As the live-in manager at her father’s funeral home in Burling Gates, Missouri, Vienna Oaks has succumbed to the mediocrity and abject loneliness of her life. Her days are suspended between the mundane and the misery of her clients’ throttling grief, of changing light bulbs, and encountering strangers as bereft as she. But after orchestrating the funeral for a little boy named Parker prompts a severe panic attack, she finds herself at a personal crossroads in which she is forced to confront the pregnancy she’s been hiding, her childhood nemesis, the boy she never stopped loving, and the deep-seated secret surrounding her mother’s death more than a decade before.
In another part of town, Heather Turnbull has just learned from her estranged father that her mother, a lifelong recluse, has died. When making arrangements for her funeral, Heather chooses Oaks Family Funeral home, where she comes face to face with Vienna – the woman she tortured throughout grade school, the woman who has recently had an affair with her husband.
Together, Vienna and Heather navigate through a makeshift friendship born of circumstance and devised to assuage their ambivalence towards motherhood and their tenuous relationship with reality, discovering, in tandem, the art of forgiveness and the will to go on. With humor and poignancy, Ericka Clay’s debut novel, Unkept, explores the thorny landscape of childhood trauma and the ferocious politics between little girls — and the adults they become.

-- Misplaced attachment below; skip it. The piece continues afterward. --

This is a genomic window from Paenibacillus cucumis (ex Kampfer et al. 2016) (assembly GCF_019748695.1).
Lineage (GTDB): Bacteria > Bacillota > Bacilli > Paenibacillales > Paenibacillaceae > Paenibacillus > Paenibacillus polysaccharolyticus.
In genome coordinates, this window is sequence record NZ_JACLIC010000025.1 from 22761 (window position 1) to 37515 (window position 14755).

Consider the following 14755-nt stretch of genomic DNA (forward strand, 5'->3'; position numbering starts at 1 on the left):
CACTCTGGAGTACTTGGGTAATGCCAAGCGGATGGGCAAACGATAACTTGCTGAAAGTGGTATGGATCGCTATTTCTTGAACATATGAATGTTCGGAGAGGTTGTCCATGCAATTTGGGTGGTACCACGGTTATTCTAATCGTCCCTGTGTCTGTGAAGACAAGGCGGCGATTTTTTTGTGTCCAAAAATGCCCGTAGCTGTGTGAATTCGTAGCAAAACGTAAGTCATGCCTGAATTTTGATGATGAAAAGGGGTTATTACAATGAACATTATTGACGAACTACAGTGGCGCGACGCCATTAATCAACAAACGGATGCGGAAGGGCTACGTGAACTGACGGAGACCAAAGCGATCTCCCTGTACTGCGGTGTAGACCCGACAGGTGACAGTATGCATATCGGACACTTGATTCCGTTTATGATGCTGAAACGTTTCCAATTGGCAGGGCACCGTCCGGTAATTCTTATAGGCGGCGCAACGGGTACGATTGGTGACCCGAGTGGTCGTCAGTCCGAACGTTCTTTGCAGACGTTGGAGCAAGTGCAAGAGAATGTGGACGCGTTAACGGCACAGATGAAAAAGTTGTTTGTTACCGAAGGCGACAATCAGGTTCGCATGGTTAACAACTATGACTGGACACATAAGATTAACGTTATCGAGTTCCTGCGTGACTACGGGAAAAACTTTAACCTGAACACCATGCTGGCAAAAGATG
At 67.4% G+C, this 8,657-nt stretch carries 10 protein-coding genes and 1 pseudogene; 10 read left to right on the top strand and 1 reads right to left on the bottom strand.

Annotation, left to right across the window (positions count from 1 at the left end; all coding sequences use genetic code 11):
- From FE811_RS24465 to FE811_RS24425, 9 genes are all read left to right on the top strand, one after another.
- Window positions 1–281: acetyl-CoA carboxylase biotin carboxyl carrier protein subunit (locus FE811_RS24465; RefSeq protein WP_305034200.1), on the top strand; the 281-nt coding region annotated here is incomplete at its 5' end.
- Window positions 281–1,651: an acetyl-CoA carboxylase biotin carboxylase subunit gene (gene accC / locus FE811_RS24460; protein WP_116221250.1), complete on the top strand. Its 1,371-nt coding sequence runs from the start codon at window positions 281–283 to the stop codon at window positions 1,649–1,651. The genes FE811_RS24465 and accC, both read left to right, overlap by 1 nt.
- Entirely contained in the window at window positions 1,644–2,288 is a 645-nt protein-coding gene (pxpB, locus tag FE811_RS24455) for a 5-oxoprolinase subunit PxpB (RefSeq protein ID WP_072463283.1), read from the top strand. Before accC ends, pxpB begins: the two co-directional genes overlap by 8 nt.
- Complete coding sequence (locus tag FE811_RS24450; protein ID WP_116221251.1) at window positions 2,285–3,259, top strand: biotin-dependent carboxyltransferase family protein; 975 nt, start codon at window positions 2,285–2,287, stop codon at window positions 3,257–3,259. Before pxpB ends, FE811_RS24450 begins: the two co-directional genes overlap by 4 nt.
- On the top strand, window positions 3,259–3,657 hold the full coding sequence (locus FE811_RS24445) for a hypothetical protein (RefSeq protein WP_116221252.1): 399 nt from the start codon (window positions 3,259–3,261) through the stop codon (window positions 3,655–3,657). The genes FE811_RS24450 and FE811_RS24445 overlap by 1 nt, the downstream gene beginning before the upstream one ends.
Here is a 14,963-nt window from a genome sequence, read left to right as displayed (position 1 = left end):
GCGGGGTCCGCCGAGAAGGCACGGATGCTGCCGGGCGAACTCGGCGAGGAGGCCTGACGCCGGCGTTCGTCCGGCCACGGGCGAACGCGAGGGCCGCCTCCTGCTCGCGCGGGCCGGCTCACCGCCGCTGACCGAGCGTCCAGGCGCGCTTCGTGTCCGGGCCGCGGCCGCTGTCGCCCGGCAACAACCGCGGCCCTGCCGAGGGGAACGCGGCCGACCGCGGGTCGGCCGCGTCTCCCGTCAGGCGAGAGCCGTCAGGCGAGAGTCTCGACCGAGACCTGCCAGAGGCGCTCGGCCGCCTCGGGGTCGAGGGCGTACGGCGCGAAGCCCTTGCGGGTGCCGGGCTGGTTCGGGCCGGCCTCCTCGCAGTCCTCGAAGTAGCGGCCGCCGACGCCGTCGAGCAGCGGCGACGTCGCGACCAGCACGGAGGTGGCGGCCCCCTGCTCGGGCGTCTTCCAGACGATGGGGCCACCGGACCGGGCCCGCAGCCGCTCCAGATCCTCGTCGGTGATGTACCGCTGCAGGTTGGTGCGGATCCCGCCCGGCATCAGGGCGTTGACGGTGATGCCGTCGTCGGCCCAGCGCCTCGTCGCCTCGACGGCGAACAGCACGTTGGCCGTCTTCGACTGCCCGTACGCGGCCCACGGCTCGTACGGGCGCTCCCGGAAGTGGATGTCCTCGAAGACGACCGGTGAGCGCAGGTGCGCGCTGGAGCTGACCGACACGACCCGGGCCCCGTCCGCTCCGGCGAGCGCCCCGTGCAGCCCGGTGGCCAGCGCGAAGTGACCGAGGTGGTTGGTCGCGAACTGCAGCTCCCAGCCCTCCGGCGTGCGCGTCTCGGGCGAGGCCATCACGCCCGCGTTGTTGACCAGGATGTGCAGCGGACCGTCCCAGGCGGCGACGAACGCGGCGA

From the outside, Mitch and Elena Reynolds are a typical White Smoke, Arkansas family: married, raising a daughter, running a local business, attending church on Sundays. But their happy family image starts to crack when Mitch has an affair with a local man, Aaron Hooper.
Mitch and Elena’s tumultuous relationship is further tested with failed attempts to get pregnant again, forced AA meetings to curb their alcoholism and bitter therapy appointments to try and “fix” their daughter, Wren.
It’s not until both Mitch and Elena trust in their love for their daughter that they begin to rekindle the connection they first formed as kids. But is it too late?
From the author of Unkept, Dear Hearts is an exquisitely told tale of love, loss, and human connection in the wake of darkness.